If 2008 is the year you want to pay your taxes via an electronic transfer from your bank account to the IRS, then you need to set up your Electronic Federal Tax Payment System (EFTPS) account soon.
As much as we want to ignore it, tax season -- and required tax payments -- are bearing down on us. For folks who file estimated taxes, the 2007 fourth quarter deadline is Jan. 15.
Sure, that's 5½ weeks away, and right now you're thinking you've got plenty of time to deal with it. But as you also cope with all sorts of year-end and holiday tasks, those weeks will quickly evaporate. Trust me.
You'll effectively lose around a week celebrating Christmas; more if you travel during the holiday.
Then there's lots of year-end stuff to eat away your time, including tax tasks like spending down your medical FSA or sorting through your closet for clothes that meet the "good or better" donation deductibility standard or figuring out which loser stock to dump to offset any capital gains you had this year.
And depending upon how hard you ring in the New Year, your attention to and effectiveness at anything will be essentially eliminated for a while.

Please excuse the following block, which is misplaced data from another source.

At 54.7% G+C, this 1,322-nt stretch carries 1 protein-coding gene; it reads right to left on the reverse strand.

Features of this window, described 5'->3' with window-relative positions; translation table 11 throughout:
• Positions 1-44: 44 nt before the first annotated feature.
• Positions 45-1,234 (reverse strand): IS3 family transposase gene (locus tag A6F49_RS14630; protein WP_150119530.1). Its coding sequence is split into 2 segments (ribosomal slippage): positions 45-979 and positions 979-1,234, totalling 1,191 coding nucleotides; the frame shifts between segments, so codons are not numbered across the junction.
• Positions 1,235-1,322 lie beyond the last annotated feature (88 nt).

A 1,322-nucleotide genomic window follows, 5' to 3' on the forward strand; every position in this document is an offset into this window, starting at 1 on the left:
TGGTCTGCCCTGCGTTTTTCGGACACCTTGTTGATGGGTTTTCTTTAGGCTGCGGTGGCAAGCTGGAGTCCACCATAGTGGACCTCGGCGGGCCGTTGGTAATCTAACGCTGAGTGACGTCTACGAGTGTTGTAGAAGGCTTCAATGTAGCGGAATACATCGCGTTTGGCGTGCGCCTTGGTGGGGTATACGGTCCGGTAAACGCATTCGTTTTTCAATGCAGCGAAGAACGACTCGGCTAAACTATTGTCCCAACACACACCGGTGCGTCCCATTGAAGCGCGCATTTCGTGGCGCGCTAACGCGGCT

Plus, although EFTPS is electronic, before you can start using it, you have to have a PIN that the IRS will mail to you the old-fashioned way.
That could take up to 15 business days, according to the agency. With holiday mail, it might take a bit longer.
So pull out your holiday and year-end must-do list and add "Sign up for EFTPS" to it, preferably near the top.
EFTPS experiences: Generally, I've been happy with the system. Some of the bugs that I encountered when I first signed up (blogged about here) seem to be smoothed out.
Of course, that didn't stop me from making a stupid mistake (blogged about here) with the system when I used it to pay our 2006 tax bill.
For 2007 taxes, though, I'm determined to get the job done smoothly. Who knows, maybe the hubby and I will end up getting a bit back this year and won't even have to worry about paying, electronically or otherwise.
Hey, everyone needs a dream, especially at tax time!
Estimated tax extra: 1040ES filers also might want to check out The Wandering Tax Pro's year-end strategy for avoiding estimated tax underpayment penalties.